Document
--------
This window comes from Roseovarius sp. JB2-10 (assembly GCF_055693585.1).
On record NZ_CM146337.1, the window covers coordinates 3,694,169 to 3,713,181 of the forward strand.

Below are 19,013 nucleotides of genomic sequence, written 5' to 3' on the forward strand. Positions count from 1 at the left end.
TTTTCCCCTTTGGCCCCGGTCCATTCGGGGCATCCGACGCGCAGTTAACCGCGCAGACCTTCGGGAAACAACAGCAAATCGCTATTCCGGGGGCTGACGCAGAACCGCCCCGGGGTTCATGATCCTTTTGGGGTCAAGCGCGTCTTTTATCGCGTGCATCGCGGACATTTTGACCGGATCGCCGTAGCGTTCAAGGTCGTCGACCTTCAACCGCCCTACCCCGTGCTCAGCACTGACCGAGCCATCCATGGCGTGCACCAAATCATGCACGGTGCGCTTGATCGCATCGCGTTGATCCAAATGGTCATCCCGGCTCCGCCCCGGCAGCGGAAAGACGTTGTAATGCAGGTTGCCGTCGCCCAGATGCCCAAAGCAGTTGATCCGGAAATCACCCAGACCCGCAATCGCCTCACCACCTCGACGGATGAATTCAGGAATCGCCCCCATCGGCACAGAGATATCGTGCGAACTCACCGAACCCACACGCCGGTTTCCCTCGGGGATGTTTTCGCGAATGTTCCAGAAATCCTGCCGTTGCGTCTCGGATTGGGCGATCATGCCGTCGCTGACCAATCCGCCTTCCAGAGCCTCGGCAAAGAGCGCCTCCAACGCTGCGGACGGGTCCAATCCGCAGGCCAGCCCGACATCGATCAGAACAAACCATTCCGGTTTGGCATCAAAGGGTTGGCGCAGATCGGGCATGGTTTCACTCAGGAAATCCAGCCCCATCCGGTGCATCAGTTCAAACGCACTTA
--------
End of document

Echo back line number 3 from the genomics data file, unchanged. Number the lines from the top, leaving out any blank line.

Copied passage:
Below are 19,013 nucleotides of genomic sequence, written 5' to 3' on the forward strand. Positions count from 1 at the left end.